Five Reasons Why You Should keep paper or pdf copies of Old Bank Statements.
One: Tax Departments love to use these during audits. It’s a third party document, it shows how much money was deposited into the bank account, and it’s easy to request. There can be a substantial difference between the company gross income and incoming funds; but this can give most tax audit departments an idea of how much the company makes. (Note: that for audits, you will also be required to produce original documents, so don’t get rid of that other paperwork!)
Two: Small Companies switch bank accounts all the time. I’m not sure why; but it’s true. Getting bank statements for closed bank accounts can be a painful and costly process. That initial freebie can cost $$$ to wrangle out of bank later. Just keep copies and make sure you have all of them once a year. It will save you mad coin later.
Three: Online software applications that download bank transactions are not the same thing as bank statements. The technology is getting better; but I’ve seen applications skip transactions, post transactions multiple times, and summarize multiple transactions. Try being a bookkeeper and being handed a software file and asked to fix it without a roadmap. At times accounting software is an unreliable narrator of the business activity. Trying to unwind a large mess costs money and time.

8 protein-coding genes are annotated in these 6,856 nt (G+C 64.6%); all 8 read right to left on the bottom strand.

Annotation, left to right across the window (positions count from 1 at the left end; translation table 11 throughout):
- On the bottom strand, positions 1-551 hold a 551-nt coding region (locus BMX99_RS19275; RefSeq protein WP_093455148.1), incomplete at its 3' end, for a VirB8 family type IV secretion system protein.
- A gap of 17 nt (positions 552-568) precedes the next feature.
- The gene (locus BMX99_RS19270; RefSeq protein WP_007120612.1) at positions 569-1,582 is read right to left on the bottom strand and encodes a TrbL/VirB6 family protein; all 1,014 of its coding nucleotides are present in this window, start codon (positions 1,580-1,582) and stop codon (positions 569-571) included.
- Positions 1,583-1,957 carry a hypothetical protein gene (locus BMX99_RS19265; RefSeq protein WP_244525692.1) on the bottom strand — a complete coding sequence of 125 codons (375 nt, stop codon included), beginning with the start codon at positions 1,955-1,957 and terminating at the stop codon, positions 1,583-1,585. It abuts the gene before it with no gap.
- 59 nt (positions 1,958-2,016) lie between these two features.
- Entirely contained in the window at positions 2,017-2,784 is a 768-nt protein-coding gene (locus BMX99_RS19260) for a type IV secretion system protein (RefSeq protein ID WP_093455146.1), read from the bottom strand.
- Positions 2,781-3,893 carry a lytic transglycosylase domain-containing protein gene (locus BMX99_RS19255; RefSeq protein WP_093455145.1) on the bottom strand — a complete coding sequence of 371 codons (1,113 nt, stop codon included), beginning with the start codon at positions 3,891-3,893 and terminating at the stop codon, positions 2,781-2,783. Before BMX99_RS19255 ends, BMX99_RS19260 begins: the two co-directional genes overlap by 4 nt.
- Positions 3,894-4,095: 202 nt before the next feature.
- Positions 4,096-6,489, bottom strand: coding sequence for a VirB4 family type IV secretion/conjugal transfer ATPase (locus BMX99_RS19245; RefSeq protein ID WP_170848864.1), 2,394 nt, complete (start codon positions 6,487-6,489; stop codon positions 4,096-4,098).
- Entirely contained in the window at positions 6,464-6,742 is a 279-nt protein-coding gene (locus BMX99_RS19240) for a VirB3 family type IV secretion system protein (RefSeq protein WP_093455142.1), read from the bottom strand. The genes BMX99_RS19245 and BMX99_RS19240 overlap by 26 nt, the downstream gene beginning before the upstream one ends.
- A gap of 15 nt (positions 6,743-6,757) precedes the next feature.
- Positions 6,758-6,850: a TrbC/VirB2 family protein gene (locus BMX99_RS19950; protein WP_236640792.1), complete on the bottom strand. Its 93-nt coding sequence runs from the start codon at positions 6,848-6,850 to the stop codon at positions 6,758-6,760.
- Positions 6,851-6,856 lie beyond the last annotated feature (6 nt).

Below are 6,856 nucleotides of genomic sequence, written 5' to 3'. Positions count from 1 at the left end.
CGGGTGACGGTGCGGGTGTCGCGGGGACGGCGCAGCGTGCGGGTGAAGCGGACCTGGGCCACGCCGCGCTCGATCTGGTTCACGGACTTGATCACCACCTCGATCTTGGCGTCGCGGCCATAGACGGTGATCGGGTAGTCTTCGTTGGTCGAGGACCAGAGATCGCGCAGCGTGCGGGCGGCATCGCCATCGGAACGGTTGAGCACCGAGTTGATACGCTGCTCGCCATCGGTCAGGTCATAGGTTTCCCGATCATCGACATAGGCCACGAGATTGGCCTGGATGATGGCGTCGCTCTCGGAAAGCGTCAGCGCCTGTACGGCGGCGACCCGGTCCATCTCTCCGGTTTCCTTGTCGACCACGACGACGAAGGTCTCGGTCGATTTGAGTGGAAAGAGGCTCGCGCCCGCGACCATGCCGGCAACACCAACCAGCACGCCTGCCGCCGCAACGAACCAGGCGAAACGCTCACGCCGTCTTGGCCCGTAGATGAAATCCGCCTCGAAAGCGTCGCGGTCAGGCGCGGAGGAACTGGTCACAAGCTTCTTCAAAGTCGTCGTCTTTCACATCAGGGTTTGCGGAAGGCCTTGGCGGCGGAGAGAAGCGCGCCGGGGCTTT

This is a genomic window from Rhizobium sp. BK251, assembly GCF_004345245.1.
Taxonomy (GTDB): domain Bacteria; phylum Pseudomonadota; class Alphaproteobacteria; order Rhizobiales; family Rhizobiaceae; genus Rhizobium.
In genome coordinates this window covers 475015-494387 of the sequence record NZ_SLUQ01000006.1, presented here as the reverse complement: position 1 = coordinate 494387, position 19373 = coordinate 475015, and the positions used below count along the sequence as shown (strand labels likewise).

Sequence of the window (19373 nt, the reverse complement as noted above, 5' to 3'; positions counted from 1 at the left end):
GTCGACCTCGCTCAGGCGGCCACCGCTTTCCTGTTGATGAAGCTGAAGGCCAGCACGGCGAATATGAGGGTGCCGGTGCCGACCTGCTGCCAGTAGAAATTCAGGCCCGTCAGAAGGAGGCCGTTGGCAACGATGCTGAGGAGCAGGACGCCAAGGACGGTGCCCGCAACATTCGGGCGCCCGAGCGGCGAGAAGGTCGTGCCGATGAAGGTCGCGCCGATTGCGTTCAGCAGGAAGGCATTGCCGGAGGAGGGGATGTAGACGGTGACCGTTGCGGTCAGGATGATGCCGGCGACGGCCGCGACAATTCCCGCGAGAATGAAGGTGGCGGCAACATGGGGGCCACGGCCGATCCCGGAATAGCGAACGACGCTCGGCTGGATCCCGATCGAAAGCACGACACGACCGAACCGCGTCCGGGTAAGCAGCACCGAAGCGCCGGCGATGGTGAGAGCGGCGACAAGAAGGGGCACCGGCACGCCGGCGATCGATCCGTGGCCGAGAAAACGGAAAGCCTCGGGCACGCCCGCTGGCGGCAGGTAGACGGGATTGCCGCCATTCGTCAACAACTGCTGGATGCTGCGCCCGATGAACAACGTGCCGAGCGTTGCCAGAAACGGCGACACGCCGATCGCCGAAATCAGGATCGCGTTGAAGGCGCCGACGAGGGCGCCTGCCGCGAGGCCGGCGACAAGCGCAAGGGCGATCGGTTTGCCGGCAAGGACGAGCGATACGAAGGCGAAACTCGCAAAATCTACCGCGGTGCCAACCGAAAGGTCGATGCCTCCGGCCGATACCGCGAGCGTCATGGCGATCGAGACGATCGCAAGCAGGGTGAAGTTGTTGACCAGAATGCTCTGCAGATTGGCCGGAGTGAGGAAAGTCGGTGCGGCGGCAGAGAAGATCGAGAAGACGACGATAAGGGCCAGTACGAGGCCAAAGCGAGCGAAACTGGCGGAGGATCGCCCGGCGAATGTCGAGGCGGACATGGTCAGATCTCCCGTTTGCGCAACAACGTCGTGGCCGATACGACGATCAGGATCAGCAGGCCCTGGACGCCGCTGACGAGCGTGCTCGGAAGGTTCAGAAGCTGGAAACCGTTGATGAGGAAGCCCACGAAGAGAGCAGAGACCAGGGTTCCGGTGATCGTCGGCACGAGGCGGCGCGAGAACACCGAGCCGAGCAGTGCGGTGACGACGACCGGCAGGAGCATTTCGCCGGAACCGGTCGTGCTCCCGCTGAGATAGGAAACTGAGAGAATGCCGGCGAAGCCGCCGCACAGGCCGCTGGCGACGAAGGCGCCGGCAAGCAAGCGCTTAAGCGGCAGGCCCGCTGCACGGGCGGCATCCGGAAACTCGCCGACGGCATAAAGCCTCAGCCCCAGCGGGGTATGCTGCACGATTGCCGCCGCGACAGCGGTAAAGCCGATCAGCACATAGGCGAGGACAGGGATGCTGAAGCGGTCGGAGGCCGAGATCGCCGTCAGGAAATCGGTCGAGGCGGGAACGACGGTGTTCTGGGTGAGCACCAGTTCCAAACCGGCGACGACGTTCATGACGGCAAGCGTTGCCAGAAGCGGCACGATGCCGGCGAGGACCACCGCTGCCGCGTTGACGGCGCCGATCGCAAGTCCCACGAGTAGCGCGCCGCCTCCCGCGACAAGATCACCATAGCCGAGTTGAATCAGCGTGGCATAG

Four: Fraud. Believe it or not, most fraud happens when the business owner isn’t reviewing the bank statements. It can range from identity theft to employees stealing. If you feel compelled to lock the business to safeguard your assets, shouldn’t you also take some simple steps to also safe guard the money?
Five: Accuracy. Bank Rec’s increase the accuracy of the Accounting Records. I’ve yet to see one business that can make sure everything is recorded without a bank rec process. Automated downloads can make this more accurate as well. And if you see a transaction that you don’t understand; this is the time to ask questions, track it down and use the bank information to manage the business.
How long should you keep them? I suggest at least seven years. Ask your attorney or CPA what they think about it. I wouldn’t be surprised if your CPA has a few horror stories of people trying to track down bank statements.
*This goes for credit card statements as well. 🙂